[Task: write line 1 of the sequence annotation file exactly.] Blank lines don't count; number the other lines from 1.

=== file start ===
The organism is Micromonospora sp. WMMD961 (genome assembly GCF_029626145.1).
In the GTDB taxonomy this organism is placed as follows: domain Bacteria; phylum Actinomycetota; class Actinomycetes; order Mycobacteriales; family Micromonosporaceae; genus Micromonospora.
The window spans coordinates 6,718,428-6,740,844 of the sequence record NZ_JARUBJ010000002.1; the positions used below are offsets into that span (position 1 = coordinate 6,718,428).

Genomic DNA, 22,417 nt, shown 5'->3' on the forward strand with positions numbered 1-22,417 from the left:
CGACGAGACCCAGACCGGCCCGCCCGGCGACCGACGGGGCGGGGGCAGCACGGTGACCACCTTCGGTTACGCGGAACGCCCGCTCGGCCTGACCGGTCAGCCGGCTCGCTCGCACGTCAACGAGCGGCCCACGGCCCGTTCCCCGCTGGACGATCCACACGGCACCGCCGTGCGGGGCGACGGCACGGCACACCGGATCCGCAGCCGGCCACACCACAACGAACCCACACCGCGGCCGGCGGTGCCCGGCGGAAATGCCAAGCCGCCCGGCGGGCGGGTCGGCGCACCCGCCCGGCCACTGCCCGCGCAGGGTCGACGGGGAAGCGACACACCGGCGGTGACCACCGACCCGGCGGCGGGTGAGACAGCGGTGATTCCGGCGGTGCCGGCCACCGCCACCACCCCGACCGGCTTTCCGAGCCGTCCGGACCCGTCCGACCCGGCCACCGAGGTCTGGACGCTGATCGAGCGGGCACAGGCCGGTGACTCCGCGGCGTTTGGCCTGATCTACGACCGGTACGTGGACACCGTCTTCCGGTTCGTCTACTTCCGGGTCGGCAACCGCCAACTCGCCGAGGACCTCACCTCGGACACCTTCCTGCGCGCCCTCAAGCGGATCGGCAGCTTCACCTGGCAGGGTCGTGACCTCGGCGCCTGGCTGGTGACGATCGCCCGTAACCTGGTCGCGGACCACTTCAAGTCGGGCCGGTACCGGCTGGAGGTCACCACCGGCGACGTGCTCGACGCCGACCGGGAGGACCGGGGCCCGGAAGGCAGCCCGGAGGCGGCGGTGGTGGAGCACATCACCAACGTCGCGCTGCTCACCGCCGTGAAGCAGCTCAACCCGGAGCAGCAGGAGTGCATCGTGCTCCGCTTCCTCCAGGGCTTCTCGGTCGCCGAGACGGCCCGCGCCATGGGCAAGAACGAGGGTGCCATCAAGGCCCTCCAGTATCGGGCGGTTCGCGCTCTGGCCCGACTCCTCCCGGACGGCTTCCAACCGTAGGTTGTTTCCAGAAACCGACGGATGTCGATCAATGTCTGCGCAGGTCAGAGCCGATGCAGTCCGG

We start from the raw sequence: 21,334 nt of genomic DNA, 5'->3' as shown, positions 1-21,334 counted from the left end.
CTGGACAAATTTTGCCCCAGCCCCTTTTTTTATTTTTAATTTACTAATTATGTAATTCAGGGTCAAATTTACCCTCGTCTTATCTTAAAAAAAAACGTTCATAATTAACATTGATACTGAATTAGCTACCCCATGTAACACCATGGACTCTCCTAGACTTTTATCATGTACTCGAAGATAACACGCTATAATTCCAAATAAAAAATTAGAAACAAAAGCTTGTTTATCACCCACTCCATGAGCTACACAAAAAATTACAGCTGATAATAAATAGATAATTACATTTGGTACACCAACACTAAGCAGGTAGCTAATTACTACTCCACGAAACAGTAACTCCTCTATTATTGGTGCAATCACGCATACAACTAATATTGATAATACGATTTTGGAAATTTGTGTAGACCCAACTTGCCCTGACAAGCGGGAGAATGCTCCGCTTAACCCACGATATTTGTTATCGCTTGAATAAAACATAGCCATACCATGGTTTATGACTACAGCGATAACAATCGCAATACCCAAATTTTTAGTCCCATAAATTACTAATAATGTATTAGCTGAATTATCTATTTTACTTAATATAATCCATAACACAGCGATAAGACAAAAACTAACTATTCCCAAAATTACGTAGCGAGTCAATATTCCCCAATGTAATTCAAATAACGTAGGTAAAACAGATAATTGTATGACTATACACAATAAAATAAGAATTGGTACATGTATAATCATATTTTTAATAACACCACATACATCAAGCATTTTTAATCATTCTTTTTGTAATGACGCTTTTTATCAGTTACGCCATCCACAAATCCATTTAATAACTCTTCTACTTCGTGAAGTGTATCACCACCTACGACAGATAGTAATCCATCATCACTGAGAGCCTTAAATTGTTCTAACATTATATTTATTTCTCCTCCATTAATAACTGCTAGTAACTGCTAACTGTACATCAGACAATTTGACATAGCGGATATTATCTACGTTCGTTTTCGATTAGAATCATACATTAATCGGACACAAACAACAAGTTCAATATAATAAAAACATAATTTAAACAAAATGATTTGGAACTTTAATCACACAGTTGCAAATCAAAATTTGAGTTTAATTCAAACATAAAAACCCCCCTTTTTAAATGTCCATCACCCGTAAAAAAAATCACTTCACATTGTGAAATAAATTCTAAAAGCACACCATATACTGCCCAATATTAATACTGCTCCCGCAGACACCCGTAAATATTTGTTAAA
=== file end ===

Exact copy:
The organism is Micromonospora sp. WMMD961 (genome assembly GCF_029626145.1).